BAGHDAD, Iraq -- Abul Waleed rifled through a pile of papers, considering the latest accusations against the elite brigade of Iraqi police commandos he leads from a dusty fortress.
The complaints against the Wolf Brigade were the usual: excessive force, renegade patrols, kidnapping, murder. The charges came from Iraq's most powerful Sunni Muslim leaders, and Abul Waleed clearly relished reading them. It's precisely this take-no-prisoners reputation that's made his Wolf Brigade the most feared and revered of all of Iraq's nascent security forces.
"The Muslim Scholars Association? They're infidels," Abul Waleed said, tossing his detractors' complaints into the wastebasket. "The Islamic Party? Humph. More like the Fascist Party."
No matter how many complaints about heavy-handedness pile up on Abul Waleed's desk, there's no changing the fact that the Wolf Brigade rules public opinion in a country desperate for Iraqi heroes. With their televised humiliation of terror suspects and their dapper uniforms, the Wolf Brigade restores some of the national pride stripped away by war and foreign occupation.
While the nation's fledgling police and armed forces are derided as corrupt or incompetent, the Wolf Brigade is the exception. Their logo is a snarling wolf, and their TV show, "Terrorists in the Grip of Justice," is the most watched program in the country. Harassed parents silence noisy children with threats to call the Wolves. Housewives swoon over their "broad shoulders" and "toughness."
"Every time I see them in the street, I feel safe," said Ahmed Kanan, 25, who works at a menswear shop in Baghdad. "I feel that we have a country with a government."
The Wolf Brigade was formed in October 2004 as the brainchild of Abul Waleed, a 41-year-old three-star general from the old regime who goes only by his nom de guerre. He's a Shiite, complete with a photo of Imam Ali and religious chants programmed into his constantly ringing cell phone. Part of his appeal is his familiar, Saddam-era look: shoe-polish black hair, wide mustache and an olive drab uniform topped with a red beret. Abul Waleed said the Wolf Brigade learned from the cultural missteps of U.S. forces and takes care to portray an all-Iraqi squad, even when American armored vehicles accompany them on operations.
"When we raid a house, we respect the house," Abul Waleed said in an interview at his heavily guarded, incense-scented office. "We respect the women of the house. We don't take a father in front of his child. We are Iraqis. We know what is expected of us."
There are about 2,000 commandos in the Wolf Brigade, Abul Waleed said. Nine have died and 18 have been wounded in the line of duty. Many of the highest-ranking officers in the brigade are Sunnis and, when asked about other minorities, Abul Waleed promptly summoned a Kurd and even a Yazidi, a member of a tiny ancient sect in northern Iraq.
The brigade trained with U.S. forces for nearly two months before making its debut in Mosul, the flashpoint Sunni city northwest of Baghdad where the commandos hunted Sunni Muslim extremists. Confident in his men's performance, Abul Waleed allowed the videotaping of interrogations and turned it into a primetime TV show.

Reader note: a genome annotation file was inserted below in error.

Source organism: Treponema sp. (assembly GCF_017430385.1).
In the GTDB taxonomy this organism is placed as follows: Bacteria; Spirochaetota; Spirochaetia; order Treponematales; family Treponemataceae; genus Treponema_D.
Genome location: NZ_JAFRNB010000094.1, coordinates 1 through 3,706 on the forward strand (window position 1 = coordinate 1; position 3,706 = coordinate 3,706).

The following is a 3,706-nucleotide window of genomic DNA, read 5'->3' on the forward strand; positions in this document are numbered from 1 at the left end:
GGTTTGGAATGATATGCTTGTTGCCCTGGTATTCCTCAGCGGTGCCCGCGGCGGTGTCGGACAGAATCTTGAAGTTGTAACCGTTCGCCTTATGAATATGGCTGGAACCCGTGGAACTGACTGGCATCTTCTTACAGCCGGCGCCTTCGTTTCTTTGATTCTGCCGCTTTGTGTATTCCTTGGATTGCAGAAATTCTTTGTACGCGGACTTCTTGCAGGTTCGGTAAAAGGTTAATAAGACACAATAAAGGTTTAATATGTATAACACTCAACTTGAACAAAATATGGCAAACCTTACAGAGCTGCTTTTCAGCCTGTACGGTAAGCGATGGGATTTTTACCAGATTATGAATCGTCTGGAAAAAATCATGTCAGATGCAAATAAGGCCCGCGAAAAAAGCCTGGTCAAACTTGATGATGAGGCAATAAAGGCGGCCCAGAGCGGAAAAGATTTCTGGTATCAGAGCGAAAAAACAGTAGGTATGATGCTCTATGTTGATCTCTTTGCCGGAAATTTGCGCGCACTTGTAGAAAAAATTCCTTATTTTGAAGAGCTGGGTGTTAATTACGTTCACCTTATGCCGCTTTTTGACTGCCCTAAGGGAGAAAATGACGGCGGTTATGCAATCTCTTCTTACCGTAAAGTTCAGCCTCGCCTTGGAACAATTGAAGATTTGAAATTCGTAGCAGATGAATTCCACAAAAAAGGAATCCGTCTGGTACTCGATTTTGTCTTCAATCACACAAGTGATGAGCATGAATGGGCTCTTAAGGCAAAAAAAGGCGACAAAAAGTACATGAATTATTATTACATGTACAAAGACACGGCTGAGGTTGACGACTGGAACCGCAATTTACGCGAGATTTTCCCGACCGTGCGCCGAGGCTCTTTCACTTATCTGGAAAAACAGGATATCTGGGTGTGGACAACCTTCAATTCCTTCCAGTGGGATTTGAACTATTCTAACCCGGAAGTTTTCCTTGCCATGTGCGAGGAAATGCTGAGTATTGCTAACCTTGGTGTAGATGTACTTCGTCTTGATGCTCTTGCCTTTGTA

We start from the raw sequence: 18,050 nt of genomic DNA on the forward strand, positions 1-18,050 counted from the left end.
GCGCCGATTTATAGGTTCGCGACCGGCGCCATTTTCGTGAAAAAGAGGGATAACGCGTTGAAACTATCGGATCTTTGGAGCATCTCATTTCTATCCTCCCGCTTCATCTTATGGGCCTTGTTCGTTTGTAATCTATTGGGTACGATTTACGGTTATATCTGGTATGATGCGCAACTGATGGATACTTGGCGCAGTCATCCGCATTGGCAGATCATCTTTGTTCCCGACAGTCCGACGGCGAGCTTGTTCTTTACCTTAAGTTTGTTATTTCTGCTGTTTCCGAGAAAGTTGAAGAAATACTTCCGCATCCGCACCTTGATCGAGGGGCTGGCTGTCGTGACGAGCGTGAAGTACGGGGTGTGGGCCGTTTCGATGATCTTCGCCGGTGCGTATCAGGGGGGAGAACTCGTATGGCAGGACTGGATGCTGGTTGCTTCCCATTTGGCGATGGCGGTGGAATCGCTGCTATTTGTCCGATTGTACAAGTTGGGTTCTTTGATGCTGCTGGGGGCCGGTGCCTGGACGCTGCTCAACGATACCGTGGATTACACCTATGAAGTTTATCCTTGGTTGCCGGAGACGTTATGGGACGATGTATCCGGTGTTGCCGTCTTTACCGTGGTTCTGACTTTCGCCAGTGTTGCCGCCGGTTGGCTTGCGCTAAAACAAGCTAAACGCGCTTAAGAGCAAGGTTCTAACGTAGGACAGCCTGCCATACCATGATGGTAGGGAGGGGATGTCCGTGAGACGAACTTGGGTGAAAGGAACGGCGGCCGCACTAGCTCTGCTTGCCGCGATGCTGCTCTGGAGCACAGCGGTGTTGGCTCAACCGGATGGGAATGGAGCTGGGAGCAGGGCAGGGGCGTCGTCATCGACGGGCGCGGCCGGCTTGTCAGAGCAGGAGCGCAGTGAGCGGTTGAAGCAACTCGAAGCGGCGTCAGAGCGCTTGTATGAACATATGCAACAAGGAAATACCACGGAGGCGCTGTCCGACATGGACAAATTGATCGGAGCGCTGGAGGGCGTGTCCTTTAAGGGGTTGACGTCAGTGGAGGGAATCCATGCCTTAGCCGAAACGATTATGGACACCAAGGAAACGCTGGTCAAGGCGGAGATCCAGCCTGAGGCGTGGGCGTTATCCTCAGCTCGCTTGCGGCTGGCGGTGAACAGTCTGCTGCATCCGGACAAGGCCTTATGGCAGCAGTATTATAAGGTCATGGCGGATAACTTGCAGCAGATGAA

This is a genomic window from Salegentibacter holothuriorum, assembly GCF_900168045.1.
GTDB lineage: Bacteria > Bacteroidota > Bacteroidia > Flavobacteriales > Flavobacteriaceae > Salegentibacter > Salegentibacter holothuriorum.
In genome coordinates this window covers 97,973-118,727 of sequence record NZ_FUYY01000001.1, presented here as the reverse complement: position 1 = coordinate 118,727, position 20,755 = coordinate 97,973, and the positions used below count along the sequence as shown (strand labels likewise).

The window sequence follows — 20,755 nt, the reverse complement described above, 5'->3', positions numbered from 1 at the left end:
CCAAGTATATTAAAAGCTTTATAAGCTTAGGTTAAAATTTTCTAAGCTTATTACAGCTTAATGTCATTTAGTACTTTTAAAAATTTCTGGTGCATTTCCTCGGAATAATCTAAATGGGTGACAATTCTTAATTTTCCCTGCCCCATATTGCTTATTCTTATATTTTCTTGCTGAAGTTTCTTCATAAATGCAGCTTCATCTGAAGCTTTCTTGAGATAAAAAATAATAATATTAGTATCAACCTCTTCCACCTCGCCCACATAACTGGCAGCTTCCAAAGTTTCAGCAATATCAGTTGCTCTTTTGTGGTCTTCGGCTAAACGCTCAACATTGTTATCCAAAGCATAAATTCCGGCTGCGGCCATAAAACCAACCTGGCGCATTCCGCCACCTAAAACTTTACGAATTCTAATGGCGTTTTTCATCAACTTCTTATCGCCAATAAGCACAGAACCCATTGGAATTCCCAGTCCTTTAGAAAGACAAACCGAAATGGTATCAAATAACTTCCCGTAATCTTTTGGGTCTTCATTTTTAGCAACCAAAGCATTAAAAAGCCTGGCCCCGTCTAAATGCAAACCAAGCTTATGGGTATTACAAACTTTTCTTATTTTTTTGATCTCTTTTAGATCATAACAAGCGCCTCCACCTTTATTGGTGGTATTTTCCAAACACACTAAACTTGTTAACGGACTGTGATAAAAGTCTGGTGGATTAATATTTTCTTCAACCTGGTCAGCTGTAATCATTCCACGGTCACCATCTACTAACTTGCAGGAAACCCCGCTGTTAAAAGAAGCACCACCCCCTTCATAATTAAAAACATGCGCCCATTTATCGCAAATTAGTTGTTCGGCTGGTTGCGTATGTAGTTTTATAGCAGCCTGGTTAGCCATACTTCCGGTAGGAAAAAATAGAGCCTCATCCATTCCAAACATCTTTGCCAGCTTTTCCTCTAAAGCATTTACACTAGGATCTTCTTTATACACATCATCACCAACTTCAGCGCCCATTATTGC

As the cameras rolled, suspects, some with black eyes and bruises, confessed to offenses ranging from massive bombings to sexual assaults. The interior ministry has praised the Wolf Brigade's success in Iraq's counterinsurgency war. Critics say the commandos routinely beat suspects and coerce confessions. Sunnis, especially, complain about a sectarian-driven abuse of power because of the commandos' frequent collaboration with Shiite militias.
Abul Waleed denied his men beat the suspects they find after kicking in doors and storming houses. When confronted with a photo of a bruised offender, the unfazed commander explained that the man had "tripped and fallen on his face." The rank and file of the Wolf Brigade was more up front about the way they treat the men suspected of causing mayhem in Iraq.
"We were full of rage and hate. We were ready," said a commando named Khyri Khuder, describing the day the brigade seized men suspected of raping and killing a girl in Mosul.
"Human rights (workers) used to come and complain about how we treat the prisoners, but they never ask about how the terrorists treated the people they killed," added Yasser al-Qureishi, a Sunni who serves as Abul Waleed's personal assistant. "If it was your sister who was raped and killed, how would you deal with it?"
Standing outside their ramshackle barracks one recent day, members of the Wolf Brigade preferred to focus on their adoring public. With pride, they described the reaction they get when they don ski masks and zip through Baghdad streets with rocket-propelled grenade launchers and machine guns in the backs of their trademark blue-and-white pickups.
One time, an old woman came over and started to kiss us," said Mustafa Mohsin, a cherub-faced 18-year-old commando.
"Yeah, he was mad because she wasn't younger," cracked one his commanders.
Even when Iraqis first shrink in fear at the sight of armed men tooling around the city, there is a palpable change when they notice the unique logo of the Wolf Brigade. Drivers honk, children cheer and street vendors ply them with falafel and bottles of water.
A 35-year-old commando named Majed Bilal put it simply: "Because we love them, they love us." ___
(special correspondents Huda Ahmed and Mohammed al Awsy contributed to this report.) ___